Students experience profiling first-hand through creation of a Class ID, and daily persecution of a selected group of students. They examine the tension between the concern for national security and for the preservation of civil liberties
Using online and newspaper resources, small groups explore the issue of global security. They answer 13 different questions on three pages that have them consider multiple risks posed by a global security system.
Students identify the civil liberties outlined in the U.S. Bill of Rights and discuss the importance of these liberties in today's society. They research examples of when Congress has taken legislative action to protect national security.
Use political cartoons to spice up a discussion on national security! Two cartoons, one by Normal Rockwell in 1948, the other a parody of Rockwell's by Chuck Asay in 2010, depict the dangers of leaking information. Background information...
With election security looming large for 2020, pupils decide what should be done to protect them from foreign interference. A series of videos, including interviews with national security officials, elected representatives, and experts...
Students investigate Woodrow Wilson's ideas for peace through the League of Nations. They examine how he attempted to encourage American support for the League and the opposition to it that was found in the Senate.
Students examine Woodrow Wilson's ideas for peace and the League of Nations. They examine how he garnered supported of it by looking at images and discussing their context.
High schoolers examine the opposition of the US Senate to Woodrow Wilson's idea of a League of Nations. They discuss the central ideas involved in the debate over the League.
Students examine the work of the United Nations. In this United Nations lesson, students listen to their instructor present a lecture regarding the history of the United Nations. Students respond to discussion questions pertaining to the...
National Endowment for the Humanities
The Debate in the United States over the League of Nations: Five Camps: From Voices of Consent to Voices of Dissent
Students explore and discuss Woodrow Wilson's concepts for peace and the League of Nations. They understand efforts made to foster American support for the League and discuss the opposition shown in the Senate.
Learners research the history of Julius and Ethel Rosenberg as a lens through which to consider that cases involving a breach of national security tend to be very complicated. They reflect that problems with national security have...
Identify and analyze deductive reasoning through genuine texts. Compare cultural practices and beliefs about national ID cards. Look for another example of a deductive argument and prepare a brief paragraph analyzing the audience,...
Fifth graders will understand what the United Nations Organization does and will be able to identify the aims and purposes of the United Nations. They recognize the seven key areas of the Millennium Declaration.
Balancing national security and civil liberties can be tricky. To appreciate the tension between these two concepts, class members investigate the Japanese attack on the U.S. Naval Base at Pearl Harbor and President Franklin D....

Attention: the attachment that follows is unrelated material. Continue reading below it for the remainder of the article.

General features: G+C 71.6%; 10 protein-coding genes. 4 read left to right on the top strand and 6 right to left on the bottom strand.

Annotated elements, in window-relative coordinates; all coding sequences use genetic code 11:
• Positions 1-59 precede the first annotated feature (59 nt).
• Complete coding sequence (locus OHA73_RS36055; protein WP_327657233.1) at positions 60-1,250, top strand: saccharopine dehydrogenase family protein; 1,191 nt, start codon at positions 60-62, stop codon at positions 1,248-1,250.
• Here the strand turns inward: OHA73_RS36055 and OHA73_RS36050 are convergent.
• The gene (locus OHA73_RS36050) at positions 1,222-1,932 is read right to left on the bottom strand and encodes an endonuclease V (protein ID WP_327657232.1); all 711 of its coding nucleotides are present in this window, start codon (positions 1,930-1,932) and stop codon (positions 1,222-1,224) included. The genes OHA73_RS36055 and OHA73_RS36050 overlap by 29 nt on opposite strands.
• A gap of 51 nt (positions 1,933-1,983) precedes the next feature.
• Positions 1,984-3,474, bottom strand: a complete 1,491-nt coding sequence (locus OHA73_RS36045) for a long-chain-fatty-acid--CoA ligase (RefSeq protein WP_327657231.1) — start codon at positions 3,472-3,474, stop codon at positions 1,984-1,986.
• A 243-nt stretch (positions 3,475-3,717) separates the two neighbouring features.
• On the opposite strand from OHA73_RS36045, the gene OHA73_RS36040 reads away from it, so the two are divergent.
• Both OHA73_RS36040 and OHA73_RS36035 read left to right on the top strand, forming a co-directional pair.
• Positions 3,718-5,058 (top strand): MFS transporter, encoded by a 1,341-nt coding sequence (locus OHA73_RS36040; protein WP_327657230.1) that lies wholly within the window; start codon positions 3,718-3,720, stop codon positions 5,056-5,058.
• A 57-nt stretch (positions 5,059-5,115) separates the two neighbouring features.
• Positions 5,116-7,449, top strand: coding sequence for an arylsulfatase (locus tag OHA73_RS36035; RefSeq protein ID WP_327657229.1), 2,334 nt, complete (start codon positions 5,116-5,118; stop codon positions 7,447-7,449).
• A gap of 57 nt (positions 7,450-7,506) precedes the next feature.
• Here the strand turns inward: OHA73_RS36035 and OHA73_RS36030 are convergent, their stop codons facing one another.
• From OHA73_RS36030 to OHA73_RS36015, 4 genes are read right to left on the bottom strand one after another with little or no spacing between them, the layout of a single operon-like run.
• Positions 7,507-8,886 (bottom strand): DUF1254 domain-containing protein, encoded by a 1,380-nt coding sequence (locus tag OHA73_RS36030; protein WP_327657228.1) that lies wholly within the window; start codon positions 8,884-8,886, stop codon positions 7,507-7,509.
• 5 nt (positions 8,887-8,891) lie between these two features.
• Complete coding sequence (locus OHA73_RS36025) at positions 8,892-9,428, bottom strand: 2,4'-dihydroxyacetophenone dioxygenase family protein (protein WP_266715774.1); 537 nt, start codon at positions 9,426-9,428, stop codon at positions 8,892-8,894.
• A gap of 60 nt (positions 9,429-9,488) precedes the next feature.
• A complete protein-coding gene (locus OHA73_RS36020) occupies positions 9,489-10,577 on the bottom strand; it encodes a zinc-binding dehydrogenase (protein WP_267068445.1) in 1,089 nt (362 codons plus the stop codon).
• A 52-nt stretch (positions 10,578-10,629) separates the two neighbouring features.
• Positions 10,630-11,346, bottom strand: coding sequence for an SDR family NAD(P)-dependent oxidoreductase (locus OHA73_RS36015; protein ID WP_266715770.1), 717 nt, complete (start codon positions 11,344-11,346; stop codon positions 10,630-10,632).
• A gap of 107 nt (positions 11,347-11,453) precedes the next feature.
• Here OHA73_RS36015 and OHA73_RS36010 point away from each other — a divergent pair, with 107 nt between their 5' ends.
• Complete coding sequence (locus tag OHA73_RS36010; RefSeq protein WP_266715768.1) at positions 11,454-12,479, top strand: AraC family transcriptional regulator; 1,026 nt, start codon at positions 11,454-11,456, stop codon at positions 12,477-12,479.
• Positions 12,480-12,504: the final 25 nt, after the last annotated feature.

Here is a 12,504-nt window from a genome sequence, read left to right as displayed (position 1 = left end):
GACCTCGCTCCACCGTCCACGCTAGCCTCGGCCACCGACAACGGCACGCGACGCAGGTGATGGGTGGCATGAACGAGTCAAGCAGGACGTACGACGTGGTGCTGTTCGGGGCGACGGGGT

The New York Times
The question of how to balance Fourth Amendment Rights with national security concerns becomes critical in an age of planned terrorist attacks, election interference, and fake news. Get young social scientists involved in the debate with...
A short video introduces viewers to the political struggles involved in passing the First Amendment and the many challenges it has faced since its passage. Viewers then discuss how to balance issues of freedom of the press, national...
Students analyze the main themes of President Bush's UN Speech and discussion of the NewsHour report on the Iraq Debate. In this debate lesson, students answer pre-listening questions and view a transcript of the speech. In groups of two...
While spending is fun, saving for a retirement is the future. Young adults learn about the importance of saving and different opportunities to do so during their adulthood.
Print or block? That is the question young journalists debate as part of their study of the freedom of the press. Half the class represents the journalists' legal team, and the other half represents the government's legal team. Teams...
Pupils discuss their knowledge of the position of National Security Advisor. They read and discuss a newspaper article about national security and intelligence as it relates to terrorism and the public's right to know.
Students explore the basic Constitutional protections of due process and then consider the balance of these basic protections with issues of national security. A variety of segments of U.S. Supreme Court cases are examined in this lesson.
A gorgeous collection of photographs take viewers on a virtual tour or Glacier Bay National Park with a focus on the seabirds living in the area. Adaptations to the polar climate are highlighted, different species of birds are displayed,...
In this current events activity, students analyze a political cartoon about Social Security. Students then respond to 4 short answer questions.
Young scholars examine state quarters to identify symbols that represent national and regional identity. They discuss the process used to determine what is put on the quarter. They review colonial money, and euros to look for cultural...
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